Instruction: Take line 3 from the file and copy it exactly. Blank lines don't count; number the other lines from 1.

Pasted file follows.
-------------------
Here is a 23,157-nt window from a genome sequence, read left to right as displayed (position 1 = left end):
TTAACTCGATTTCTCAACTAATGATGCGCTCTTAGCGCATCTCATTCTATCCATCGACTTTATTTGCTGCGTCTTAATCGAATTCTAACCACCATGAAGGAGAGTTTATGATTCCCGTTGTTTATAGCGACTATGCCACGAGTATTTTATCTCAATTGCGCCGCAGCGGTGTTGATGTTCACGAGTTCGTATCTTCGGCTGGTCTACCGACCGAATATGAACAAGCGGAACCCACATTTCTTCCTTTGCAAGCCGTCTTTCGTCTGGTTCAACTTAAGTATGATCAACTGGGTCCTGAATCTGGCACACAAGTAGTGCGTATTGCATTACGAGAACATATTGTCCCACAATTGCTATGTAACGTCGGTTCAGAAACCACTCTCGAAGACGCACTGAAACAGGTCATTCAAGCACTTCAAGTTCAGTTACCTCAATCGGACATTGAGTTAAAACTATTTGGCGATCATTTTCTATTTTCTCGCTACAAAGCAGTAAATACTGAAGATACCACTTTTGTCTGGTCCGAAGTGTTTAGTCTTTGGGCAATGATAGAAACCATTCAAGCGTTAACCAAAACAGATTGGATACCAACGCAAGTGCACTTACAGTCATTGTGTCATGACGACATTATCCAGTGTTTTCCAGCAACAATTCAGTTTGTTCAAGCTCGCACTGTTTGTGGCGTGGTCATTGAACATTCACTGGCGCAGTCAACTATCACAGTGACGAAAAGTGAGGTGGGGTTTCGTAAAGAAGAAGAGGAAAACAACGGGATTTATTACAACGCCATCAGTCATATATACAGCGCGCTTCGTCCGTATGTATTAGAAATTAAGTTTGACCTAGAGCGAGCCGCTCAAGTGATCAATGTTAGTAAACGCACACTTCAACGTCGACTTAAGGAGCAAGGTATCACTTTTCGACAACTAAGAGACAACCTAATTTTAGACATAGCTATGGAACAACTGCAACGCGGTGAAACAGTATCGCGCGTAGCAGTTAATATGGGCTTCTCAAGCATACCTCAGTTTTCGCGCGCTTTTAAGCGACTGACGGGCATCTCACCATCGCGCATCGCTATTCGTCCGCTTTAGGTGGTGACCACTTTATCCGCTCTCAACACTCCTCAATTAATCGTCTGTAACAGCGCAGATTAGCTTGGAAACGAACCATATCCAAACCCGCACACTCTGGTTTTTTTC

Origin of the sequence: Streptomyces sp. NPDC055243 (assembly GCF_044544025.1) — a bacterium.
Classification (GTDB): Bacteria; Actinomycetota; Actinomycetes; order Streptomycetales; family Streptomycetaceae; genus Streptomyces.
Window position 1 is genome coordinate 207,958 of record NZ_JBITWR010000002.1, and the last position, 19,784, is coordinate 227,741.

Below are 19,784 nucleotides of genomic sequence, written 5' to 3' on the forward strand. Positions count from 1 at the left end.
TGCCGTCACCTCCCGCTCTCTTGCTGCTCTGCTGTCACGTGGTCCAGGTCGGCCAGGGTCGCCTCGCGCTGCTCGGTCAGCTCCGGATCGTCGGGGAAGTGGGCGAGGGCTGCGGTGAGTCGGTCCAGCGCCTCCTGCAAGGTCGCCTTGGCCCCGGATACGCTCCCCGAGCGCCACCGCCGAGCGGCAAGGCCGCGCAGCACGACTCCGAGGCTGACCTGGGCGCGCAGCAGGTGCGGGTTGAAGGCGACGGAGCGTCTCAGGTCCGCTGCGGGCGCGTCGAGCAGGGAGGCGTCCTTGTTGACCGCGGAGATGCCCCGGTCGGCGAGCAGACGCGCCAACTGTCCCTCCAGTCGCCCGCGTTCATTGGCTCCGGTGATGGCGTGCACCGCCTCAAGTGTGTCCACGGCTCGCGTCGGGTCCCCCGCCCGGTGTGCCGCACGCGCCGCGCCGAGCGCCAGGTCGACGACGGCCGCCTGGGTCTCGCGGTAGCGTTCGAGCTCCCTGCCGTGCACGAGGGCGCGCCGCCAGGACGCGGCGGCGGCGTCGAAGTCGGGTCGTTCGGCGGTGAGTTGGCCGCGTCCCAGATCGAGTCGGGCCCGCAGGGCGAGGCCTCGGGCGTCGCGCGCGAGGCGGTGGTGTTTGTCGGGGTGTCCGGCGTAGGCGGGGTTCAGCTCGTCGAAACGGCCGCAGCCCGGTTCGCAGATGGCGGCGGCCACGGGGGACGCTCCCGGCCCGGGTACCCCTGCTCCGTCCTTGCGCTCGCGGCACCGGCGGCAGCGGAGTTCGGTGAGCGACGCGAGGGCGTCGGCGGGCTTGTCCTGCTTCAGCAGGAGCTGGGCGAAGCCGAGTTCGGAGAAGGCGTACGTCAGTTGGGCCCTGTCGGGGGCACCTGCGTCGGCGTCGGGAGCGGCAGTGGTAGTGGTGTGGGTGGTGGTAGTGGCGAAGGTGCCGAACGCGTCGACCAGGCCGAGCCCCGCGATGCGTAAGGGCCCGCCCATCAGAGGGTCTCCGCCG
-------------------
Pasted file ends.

Origin of the sequence: Streptomyces sp. NPDC055243 (assembly GCF_044544025.1) — a bacterium.